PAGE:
Final post in the Leadership in Relationship series.
It may be news to you that the unbelievably high divorce rates in the U.S. have finally tapered off. This is mostly being attributed to the fact that fewer people are getting married.
And yet, with all the choices and information about relationships we now have available to us, I am still surprised by how many people jump into serious partnerships — business, close friendships and yes, marriages — without laying any groundwork to see if the other is on the same page about the future.
I know you’ve seen it: Friends who confuse a good business idea and camaraderie with a working partnership, and end up losing a great company and the friendship. Co-workers that bond over shared experiences on a work project, but without clearly defined expectations for relating outside the workplace, soon crash and burn. Romantic couples who assume that wanting a family is enough commonality to create a satisfying relationship, only to discover gaping discrepancies in shared values after the children arrive, or in the best cases, when the nest is empty.
How do two people create a life or a joint venture that can withstand the vicissitudes, the ups and downs of loving and living?
A simple leadership skill: Arrive at a common vision.
Businesses need a vision or mission statement for success, why not valuable personal relationships? Although it is essentially simple, sometimes creating a satisfying vision for your business or personal relationship is a lengthy process. Shared vision may also require ReVision every few years. You can create a shared vision in three steps:
1. Establish values: Because Shenee and Mike met at a nutrition/health retreat, both assumed the other was into a healthy lifestyle. 10 months into dating, Mike was shocked by Shenee’s unwholesome, sedentary lifestyle. She had gone to the retreat via a friend’s prodding to explore; he had gone because it was in line with his life values to do so annually. They parted ways.
Their story clearly illustrates how assuming common values can be a costly mistake. If you are already in or moving into a committed relationship, I invite you into an engaged discussion about what each values most in life. Listen. Ask questions. Note the differences and find the bridges between you. Notice places where there are clear divergences that could be or are problematic.
2. Ask the BIG questions: When approaching major life mergers, we seem to have mastered little questions, like What kind of food do you like? Do you want a TV in the bedroom? But in our haste to get to the business of marriage or get a business off the ground, we overlook the BIG Questions that need to be asked in order to arrive at a Common Vision for the venture.
Questions like: How do we want to feel in this relationship? What do we want our lives / interactions to look like? How do we, as a couple, want to think about time, money, sex? What structures will we put in place to keep the system running well?
3. Come up with a joint adventure or common task that captures the essence of what you are doing together that you could not do alone.
Andrew and Jane each had big visions for a family, and by the time they met and fell in love, they got to it, boom, boom, boom! Wedding, pregnancy, three kids, extended family — life was busy. When the kids were in high school, they began to have more time without them. They felt like strangers. They realized they had little if any conversation that wasn’t about their three kids. They courageously saw that their initial venture for the relationship was ending, and that if they were going to make it, they had to create a new one.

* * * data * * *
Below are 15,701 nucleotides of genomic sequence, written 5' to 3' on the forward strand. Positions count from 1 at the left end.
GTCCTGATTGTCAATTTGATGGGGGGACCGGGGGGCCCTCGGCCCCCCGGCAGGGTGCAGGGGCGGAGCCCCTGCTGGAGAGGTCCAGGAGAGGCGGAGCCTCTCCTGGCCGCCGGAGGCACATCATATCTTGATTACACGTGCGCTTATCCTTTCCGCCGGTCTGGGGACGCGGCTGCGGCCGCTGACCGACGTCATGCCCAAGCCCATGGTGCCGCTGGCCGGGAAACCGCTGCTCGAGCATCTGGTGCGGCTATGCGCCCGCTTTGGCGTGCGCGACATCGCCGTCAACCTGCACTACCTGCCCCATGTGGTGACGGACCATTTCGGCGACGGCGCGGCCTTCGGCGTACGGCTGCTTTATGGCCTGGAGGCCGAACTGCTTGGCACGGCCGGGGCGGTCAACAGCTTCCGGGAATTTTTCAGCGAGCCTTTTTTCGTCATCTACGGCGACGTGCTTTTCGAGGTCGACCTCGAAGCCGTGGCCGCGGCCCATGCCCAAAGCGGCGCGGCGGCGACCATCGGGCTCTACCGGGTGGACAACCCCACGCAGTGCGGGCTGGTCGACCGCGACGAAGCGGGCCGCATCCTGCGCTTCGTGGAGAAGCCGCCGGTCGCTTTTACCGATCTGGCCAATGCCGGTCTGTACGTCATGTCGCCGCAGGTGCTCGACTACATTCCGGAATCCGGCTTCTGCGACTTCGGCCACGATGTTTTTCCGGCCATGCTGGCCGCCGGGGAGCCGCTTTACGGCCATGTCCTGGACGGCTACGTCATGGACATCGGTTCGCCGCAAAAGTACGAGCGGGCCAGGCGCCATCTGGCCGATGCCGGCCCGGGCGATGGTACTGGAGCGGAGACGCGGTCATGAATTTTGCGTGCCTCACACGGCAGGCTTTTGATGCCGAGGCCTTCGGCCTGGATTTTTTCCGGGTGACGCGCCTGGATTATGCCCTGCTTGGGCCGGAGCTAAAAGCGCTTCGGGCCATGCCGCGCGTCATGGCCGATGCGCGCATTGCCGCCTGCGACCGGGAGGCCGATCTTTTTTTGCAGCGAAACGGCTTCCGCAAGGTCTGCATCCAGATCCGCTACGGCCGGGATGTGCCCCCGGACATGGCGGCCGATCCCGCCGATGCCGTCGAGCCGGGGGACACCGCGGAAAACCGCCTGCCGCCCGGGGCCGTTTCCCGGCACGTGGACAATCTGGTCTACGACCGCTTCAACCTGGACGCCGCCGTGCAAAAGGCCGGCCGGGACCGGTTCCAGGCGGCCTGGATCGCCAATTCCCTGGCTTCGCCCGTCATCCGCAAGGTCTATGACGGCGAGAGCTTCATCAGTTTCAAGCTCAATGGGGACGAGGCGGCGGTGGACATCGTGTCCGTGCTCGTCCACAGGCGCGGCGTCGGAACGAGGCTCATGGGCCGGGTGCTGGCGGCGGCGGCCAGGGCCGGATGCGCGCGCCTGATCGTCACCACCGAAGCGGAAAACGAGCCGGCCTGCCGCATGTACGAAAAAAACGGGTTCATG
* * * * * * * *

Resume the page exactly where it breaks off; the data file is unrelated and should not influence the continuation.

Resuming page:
They decided it was time to help each other “raise” the potential of the other. They took the skills they were already good at and focused them on nurturing each other’s talents and buried dreams.
Other vision tasks I have heard from couples that move me range from the practical to the esoteric: Create a beautiful home; explore the nature of togetherness and aloneness; create a community and / or serve a community; travel the world; explore the connection between spirituality and sexuality.
You may be in a successful relationship with a vague sense of why you are together, but have never articulated it. You may be struggling in a relationship that you value. If you are reading and resonating, I encourage you to invite your partner into a rich dialogue about what you each think the common vision / shared task in the relationship might be. If you feel totally overwhelmed at the prospect of having these conversations, well, there’s a reason why many avoid them. But taking the risk, having these conversations and really fleshing out the answers is a bond enhancing / team building process.
Once you have arrived at a common vision, it can become the constitution of the relationship. Both partners can return to it again and again when things feel off. In drawn out fights, in crisis, you can be a leader in any relationship by remembering and serving the vision first. It will remind you of what you have really signed up for, bring you back on task, or signal that a new vision is needed.
Once you have established the vision, then you can more clearly work out the roles you want to play. See Role, Role, Role in the Hay, the 6th article in this series, for more information about that.